dsl (9)


Testing REST API with Cukes




Gherkin to page object, in easy steps


Feature: As a user,
  I want to be able to see accurate count of search terms in search results.

Scenario: Check for search term count on page
    
Given I am on the homepage   
And I fill in "Behat" for "s"
    
And I press "Search"
    
Then I should see "Behat"
    
And count of "24" instances of "Behat" exists on page

Lets take the last step and follow it through to the test code. behat uses regex to parse the natural language line, to map to particular test code, in this case the countTheElements function.


/**
 
* @Then /^count of "([^"]*)" instances of "(?P[^"]*)" exists on page$/
 
*/

public function countOfExistsOnPage($count, $area)

{
    
# calls the Homepage class which contains the test function code
$this->getPage('Homepage')->countTheElements($count, $area);

}

Test code can get messy quickly, so following page objects approach is sensible both for readability and reusability.

So the actual functional code is stored in another file. This approach means both the Gherkin AND code is more reusable.


namespace Page;

use SensioLabs\Behat\PageObjectExtension\PageObject\Page;
use Behat\Mink;

class Homepage extends Page
{
.............
/**
 
* @param string $count
 
* @param string $area
 
* @return Page
 
* @throws \Exception
 
*/

public function countTheElements($count, $area)

{
    
$str = $this->getDriver()->getContent();
    
$count2 = substr_count($str, $area);
    
if ($count != $count2) 
{
        
throw new \Exception($count . ' is incorrect, it should be: ' . $count2);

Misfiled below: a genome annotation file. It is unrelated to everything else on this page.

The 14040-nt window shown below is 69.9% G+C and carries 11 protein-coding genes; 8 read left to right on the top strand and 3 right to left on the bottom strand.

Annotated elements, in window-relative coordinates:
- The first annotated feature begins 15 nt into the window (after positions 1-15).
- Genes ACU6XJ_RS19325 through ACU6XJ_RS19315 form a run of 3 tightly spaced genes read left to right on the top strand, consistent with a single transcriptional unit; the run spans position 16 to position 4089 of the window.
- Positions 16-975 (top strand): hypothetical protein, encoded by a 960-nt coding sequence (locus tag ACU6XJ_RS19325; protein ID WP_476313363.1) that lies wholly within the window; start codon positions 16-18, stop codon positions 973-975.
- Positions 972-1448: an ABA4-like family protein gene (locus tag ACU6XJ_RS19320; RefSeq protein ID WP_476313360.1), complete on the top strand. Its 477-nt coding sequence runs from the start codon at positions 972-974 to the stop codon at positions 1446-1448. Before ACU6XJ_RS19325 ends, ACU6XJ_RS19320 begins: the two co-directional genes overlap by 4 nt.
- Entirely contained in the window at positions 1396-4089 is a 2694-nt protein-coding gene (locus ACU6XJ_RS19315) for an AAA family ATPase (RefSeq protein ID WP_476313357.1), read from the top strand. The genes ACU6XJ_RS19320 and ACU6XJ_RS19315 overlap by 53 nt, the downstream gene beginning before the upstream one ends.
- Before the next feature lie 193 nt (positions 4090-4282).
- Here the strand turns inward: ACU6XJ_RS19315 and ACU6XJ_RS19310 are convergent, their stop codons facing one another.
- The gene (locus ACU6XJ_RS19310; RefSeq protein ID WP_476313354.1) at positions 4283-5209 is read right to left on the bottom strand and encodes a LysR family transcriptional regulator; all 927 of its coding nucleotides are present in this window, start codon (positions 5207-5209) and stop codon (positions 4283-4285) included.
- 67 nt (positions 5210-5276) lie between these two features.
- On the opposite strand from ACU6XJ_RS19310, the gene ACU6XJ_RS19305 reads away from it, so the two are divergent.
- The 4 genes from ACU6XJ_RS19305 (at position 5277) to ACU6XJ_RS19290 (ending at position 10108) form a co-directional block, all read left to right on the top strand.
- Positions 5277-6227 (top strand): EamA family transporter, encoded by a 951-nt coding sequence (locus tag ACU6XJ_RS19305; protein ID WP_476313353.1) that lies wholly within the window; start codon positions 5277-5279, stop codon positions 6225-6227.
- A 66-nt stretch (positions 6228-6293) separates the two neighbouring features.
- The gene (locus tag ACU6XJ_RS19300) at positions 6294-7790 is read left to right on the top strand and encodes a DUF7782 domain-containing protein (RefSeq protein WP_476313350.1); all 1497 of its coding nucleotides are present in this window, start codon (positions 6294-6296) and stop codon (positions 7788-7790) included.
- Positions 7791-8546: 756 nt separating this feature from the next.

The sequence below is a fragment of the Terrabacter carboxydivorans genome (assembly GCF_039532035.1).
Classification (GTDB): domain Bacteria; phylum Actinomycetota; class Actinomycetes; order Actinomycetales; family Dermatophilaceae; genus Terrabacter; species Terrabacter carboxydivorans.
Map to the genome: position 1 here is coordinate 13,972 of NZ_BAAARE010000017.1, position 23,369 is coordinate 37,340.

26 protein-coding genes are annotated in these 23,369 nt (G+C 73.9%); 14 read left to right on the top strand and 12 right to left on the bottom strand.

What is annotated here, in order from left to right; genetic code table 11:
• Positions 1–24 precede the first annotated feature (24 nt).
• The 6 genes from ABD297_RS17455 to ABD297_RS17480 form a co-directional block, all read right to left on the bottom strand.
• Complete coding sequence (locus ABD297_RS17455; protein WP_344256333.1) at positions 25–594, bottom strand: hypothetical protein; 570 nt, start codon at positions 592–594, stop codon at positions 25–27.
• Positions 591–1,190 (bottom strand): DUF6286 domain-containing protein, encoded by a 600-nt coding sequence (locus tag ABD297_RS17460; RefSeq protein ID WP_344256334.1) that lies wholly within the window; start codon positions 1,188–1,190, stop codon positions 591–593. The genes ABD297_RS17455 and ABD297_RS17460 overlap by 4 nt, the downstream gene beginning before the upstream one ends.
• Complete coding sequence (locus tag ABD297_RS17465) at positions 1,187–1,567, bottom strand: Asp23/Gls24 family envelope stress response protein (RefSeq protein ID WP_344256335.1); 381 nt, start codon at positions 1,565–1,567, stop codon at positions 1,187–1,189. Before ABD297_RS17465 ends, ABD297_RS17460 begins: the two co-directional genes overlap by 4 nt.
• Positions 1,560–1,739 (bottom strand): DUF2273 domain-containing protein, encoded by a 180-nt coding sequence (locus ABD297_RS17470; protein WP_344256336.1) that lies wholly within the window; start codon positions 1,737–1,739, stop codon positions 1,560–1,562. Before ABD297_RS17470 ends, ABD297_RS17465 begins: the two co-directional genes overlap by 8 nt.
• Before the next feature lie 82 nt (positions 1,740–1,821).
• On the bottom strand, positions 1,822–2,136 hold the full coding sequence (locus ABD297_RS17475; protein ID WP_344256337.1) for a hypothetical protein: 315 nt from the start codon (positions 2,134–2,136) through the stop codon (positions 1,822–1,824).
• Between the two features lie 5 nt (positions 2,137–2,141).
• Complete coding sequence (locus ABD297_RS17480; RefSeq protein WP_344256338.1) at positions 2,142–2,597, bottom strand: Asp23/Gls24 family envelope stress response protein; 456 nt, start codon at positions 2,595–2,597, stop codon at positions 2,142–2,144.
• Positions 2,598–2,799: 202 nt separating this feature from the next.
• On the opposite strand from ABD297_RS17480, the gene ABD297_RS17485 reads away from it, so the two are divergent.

}
;

}



Inspired by Behat

Pride comes before a fall – A person who is extremely proud of his or her abilities will often suffer a setback or failure, because he or she tends to be overconfident and to make errors of judgment.  Latching onto Agile as a weak guide can give people a false sense of security. 




BDD with Selenium and Fitnesse

How to use Selenium with Wiki tools, for requirements management and BDD.




Smarter architecture with DSL

The soup is SOA with DSL Maybe it’s time to write new language. As a programmer working at a company, you must find yourself writing same chunks of code time and time again. Sure, you build up your own libraries to reuse. And if you are going to do that, why not create a class/function to use that call that code. And you don’t need to just use one programming language. This mentality is not so prevalent in web development. A lightweight, but relevant example is virtually every website will have HTML and Javascript – Javascript is sometimes more appropriate for a given website feature, or simply only possible with it.

What we are doing by accident or by design, is writing our own languages – the fact they are based on 1 or more other programming languages is irrelevant. It feels like its time to re-address how we look at programming languages, as selling up to particular technologies is a dangerous game to play, in the long-term.